HOOVER, Ala. (AP) Bret Bielema didn't bite this time. Not really.
For the second straight year, the Arkansas coach had to respond at Southeastern Conference media days to another coach's skepticism about his contention that fast-paced offenses are hazardous to defensive players.
A year ago, Auburn's Gus Malzahn said he initially thought that was a joke and Bielema fired back that he's no comedian.
On Wednesday, Missouri coach Gary Pinkel said the contention that uptempo offenses lead to any more injuries is ''fiction.''
''I don't buy the health issue in any way,'' Pinkel said. ''No one has ever come to me all those years and said, `Gosh, I'm really concerned about the health of our teams playing these fast-paced offenses.'''
Bielema's response a few hours later was calm and good-humored, but he's no less convinced of his stance either.
''Not to carry from last year but I'm probably more of a reality-based movie guy more than fiction,'' said Bielema, who lobbied for a 10-second minimum between plays. ''I deal more in what I know, what I see, what I believe. Have I softened in my view of fast-paced offenses? If you ask me in that tense, you're asking me have I softened my view on player safety. The answer would be no.''
The differing views help make the season-opener with defending SEC champion Auburn a little more intriguing. Bielema and Malzahn certainly are polar opposites in their preferred offensive styles. The Arkansas coach said maybe he's not going to break bread with Malzahn but he's also not going to start ''throwing bread at him and rocks and everything else.''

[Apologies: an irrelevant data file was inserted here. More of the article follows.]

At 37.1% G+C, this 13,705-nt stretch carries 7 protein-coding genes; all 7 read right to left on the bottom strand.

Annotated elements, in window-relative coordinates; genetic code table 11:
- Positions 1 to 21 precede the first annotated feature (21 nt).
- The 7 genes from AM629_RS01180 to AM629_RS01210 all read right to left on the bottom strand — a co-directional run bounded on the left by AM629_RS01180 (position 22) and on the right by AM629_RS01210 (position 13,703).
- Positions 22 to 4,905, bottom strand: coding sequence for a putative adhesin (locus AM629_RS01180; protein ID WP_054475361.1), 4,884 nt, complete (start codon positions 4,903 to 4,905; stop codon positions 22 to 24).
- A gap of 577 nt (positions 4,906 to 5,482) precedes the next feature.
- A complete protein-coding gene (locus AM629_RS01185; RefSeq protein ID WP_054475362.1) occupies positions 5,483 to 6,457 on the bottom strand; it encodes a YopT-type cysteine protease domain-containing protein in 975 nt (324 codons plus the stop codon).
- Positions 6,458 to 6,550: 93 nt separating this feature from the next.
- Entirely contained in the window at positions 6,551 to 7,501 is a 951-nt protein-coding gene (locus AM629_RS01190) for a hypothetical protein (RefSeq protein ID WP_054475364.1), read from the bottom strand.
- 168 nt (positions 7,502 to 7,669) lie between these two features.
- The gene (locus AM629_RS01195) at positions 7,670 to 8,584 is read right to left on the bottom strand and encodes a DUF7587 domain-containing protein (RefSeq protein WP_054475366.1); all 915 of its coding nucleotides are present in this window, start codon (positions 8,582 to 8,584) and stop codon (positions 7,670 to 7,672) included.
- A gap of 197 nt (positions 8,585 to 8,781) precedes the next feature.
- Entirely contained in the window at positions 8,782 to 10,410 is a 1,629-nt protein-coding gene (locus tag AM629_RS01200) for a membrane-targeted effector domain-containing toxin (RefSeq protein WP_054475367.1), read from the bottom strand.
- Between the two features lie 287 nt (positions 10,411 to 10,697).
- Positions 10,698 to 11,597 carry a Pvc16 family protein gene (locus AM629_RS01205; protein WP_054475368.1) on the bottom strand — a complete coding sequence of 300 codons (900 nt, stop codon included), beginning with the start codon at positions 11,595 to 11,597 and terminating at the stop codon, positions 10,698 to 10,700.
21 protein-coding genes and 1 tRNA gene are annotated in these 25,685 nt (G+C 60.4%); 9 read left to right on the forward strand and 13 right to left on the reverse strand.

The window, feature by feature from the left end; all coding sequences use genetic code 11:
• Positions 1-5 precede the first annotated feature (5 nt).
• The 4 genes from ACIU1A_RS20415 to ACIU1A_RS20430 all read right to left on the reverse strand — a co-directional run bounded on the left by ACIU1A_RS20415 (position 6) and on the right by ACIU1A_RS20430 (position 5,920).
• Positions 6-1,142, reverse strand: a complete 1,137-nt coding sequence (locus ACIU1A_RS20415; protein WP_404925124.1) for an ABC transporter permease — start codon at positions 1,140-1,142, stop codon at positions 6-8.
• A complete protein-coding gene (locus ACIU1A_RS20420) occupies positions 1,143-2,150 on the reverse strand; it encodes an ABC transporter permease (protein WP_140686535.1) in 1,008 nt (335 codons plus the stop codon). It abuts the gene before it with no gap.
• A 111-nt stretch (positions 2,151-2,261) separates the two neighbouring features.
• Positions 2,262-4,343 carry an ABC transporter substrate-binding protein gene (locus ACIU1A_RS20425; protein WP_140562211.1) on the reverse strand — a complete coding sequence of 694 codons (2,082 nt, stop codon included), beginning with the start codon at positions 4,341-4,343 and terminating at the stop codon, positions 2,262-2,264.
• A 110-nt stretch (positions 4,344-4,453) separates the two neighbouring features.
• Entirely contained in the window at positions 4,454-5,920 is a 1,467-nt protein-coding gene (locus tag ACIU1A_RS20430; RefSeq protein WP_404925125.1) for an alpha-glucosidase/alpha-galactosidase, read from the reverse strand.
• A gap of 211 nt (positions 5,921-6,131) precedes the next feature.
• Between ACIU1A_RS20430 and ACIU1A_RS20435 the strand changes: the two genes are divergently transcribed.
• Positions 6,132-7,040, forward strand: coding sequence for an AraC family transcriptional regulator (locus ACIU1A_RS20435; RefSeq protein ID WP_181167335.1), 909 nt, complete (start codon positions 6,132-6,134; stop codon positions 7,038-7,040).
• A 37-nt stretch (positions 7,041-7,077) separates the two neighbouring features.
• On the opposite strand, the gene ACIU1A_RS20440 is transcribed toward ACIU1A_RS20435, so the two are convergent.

Mainly, the Razorbacks view the Aug. 30 opener as a chance to make quite a statement that they've come a long way since going winless in league games during Bielema's debut season. He said it's been a motivator for his team since the schedule was announced.
Bielema is hardly guaranteeing a dramatic turnaround in Year 2, but said positives he's seen in areas like academics, off-the-field behavior should translate into more success on the field.
''When that thing comes full-circle, we're going to start to win,'' Bielema said. ''When we win, it's going to be able to maintain a winning style than this other thing that we've been living through.''
Another positive from the offseason, Bielema said, has been what he's seen from quarterback Brandon Allen, who struggled at times last season for the league's worst pass offense.
Bielema said Allen had ''probably one of the best offseasons that I've ever seen a positional player have, let alone a quarterback.''
''He's gotten stronger, he's gotten better mentally,'' the coach said. ''He understands expectations he needs to fulfill as a quarterback.''